2024 began with uncertainty. A long expected knee replacement now was urgent. This is the final correction in an ordeal that began with partial implants in 2017. Soon after that surgery it was clear that both were infected and that set off a long process involving further surgery and home IV antibiotics. I was a mess but eventually healed. Right now in healthcare, a backlog of procedures that stacked up during the pandemic are still being addressed. I was told I had a seven month wait so asked to be on a waiting list in case of a cancelation. That worked out and I now have a new knee. Preparing for the operation and now recovering have left painting a lower priority. I have vague ideas about new collages and urges to paint the coast, but I`m drifting, doodling, planning and looking as much as painting. The great fact of the moment is how manageable my pain is. Just two weeks ago I had my leg cut in two [so to speak] and I`m already walking down the block. The techniques must have advanced and I think the surgeon must have executed his job really well. He told John he had to cut through lots of scar tissue and that my recovery would be painful. But it`s not. Dumbfounded and grateful, I know all too well what it`s like when these projects go south.
Otter Crest up above, was painted with a time limit. I`ve done this sporadically and have to say I like what happens. What I`m not sure of is how to integrate this looser approach. My process is based on constant revisions and thoughtful response to what is happening in the moment. I use a hairdryer often to arrest the paint, make it slow down . Yupo is so smooth, the paint obeys gravity, not me. So the way forward might be to delay my editing impulse and let the confusion flow longer before I try to organize it.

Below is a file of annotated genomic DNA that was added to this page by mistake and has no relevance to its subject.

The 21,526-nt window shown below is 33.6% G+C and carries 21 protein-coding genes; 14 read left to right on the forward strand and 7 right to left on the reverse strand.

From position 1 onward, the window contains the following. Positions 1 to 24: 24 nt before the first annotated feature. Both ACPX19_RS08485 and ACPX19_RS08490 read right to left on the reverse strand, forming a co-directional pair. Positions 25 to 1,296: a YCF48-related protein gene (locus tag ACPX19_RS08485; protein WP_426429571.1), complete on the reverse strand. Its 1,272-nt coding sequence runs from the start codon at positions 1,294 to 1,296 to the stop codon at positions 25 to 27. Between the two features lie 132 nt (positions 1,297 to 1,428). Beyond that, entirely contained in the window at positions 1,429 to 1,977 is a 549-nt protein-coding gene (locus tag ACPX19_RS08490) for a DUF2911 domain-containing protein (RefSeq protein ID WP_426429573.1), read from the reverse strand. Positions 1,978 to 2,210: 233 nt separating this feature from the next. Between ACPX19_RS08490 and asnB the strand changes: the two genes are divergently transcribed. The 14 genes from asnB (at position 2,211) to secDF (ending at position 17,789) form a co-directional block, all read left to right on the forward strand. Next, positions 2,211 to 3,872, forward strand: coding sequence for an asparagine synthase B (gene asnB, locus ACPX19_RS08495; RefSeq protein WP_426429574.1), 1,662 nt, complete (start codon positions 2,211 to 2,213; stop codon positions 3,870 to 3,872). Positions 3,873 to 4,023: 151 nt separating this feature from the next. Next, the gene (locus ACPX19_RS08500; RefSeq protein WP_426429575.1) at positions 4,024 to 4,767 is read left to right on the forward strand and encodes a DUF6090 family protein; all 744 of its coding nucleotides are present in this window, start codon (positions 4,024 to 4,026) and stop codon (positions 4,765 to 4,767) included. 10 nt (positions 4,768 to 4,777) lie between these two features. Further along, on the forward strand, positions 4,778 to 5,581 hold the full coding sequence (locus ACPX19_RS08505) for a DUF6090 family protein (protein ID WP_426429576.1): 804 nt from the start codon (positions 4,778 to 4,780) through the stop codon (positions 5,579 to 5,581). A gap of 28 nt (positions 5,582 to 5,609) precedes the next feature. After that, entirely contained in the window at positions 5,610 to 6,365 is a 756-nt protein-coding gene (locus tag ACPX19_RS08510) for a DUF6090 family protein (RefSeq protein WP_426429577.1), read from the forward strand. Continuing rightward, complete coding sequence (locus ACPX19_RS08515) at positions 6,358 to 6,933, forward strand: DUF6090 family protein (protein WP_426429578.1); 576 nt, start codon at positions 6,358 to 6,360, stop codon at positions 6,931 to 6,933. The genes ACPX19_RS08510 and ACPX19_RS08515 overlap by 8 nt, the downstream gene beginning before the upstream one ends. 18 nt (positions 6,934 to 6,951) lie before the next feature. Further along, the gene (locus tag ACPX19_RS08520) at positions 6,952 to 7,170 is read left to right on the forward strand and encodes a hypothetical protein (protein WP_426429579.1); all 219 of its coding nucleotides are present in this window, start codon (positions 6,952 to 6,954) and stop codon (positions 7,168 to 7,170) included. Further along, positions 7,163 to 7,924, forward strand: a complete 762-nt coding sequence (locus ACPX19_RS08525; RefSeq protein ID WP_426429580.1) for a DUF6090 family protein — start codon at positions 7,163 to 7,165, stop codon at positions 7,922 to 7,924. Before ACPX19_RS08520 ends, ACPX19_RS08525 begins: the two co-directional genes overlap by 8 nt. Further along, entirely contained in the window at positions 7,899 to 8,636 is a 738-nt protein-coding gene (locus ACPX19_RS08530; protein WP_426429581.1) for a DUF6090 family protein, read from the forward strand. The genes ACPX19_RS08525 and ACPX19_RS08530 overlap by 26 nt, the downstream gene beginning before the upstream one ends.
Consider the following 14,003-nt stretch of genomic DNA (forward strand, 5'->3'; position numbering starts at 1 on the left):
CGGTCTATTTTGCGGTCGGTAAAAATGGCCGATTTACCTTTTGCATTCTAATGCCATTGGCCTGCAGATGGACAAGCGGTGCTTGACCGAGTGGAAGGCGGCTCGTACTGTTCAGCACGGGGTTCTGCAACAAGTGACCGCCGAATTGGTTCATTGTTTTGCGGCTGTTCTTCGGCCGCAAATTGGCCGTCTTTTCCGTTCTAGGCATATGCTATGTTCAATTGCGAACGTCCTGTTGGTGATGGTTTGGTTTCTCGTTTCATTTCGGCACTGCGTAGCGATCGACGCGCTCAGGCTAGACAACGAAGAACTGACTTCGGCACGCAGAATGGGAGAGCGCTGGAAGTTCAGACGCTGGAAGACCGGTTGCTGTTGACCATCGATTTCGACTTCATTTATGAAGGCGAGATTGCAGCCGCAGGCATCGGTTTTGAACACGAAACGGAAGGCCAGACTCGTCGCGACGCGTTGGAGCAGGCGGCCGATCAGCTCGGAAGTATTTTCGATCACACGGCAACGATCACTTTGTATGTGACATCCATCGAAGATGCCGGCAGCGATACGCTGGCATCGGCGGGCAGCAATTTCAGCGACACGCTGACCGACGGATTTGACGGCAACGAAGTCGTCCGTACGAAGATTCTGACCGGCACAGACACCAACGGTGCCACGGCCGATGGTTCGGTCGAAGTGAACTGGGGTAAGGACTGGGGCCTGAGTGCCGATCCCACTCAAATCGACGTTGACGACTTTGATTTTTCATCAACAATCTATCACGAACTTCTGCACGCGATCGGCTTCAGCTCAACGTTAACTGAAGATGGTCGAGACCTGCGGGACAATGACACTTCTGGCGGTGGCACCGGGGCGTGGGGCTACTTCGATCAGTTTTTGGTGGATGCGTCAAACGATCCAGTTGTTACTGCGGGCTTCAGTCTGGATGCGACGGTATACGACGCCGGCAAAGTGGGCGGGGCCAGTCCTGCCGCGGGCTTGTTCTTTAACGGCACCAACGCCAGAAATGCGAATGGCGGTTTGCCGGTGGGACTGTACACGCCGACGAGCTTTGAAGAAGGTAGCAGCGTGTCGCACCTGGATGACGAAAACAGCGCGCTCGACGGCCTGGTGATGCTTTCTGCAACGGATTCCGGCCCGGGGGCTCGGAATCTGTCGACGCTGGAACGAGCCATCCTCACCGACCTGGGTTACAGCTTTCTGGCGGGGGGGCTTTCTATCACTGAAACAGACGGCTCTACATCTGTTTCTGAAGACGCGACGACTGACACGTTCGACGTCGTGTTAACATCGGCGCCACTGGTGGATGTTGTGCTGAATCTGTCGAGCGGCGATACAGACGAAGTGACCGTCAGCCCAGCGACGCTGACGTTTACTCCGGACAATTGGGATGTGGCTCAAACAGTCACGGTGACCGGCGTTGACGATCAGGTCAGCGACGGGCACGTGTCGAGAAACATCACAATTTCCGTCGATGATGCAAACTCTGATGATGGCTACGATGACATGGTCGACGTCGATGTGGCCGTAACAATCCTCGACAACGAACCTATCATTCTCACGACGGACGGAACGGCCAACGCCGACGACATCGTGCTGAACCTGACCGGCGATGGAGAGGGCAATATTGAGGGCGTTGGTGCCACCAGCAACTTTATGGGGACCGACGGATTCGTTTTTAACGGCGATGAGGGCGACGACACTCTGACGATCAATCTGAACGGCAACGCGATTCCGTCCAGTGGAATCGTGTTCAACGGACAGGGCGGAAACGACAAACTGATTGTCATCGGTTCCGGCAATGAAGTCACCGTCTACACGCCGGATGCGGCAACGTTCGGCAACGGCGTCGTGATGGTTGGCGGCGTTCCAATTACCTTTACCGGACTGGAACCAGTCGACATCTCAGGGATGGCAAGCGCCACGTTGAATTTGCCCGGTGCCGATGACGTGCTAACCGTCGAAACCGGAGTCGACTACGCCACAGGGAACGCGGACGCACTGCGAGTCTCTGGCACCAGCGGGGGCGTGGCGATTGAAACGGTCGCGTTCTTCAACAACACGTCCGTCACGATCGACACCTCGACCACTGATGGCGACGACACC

My brother Mike says the only people who don`t like cats have never been loved by one. Reality is sometimes that simple. Both my guys have been super attentive as I lurched around the house with my walker. Daily, they offer to me the experience of deeply loving something. That`s no small thing. Our pets make us be better versions of ourselves. Less inward and more generous.
Less than a month ago, this was a sickening common sight The ice storm was preceded by extremely strong wind and temperatures in the teens. Then ice fell on top of the snow and all predictability was gone.
Medical people are needed in any circumstances so John slipped on the ice trying to get to work. After his shift, an X-ray showed a fracture in his wrist. As unfortunate as that was it was minor compared to the tragedy of trees falling into homes. A modest house in my neighborhood was cleaved in half by a massive Douglas Fir. These very tall trees were the original source of wealth in the new Oregon Territory, and they were and are, everywhere. If you live in a frame house it`s likely the timber came from the Northwest. So in these extreme weather events, few homes are out of reach if these trees go down. Like the big earthquake that is coming, it`s not something to dwell on. We prepare as best we can. The storms seem to be increasing in frequency and people are adapting.
I had to get down my icy front steps too and I had the idea that if I put a towel on the ice I could step on it. It worked! After getting down I tossed them back to the top, in reach, to reuse when I returned. As soon as stores are restocked, I will buy coarse salt to keep our pathways clear. We have already bought cleats for our shoes. Ice is serious.
Edward Reginald Frampton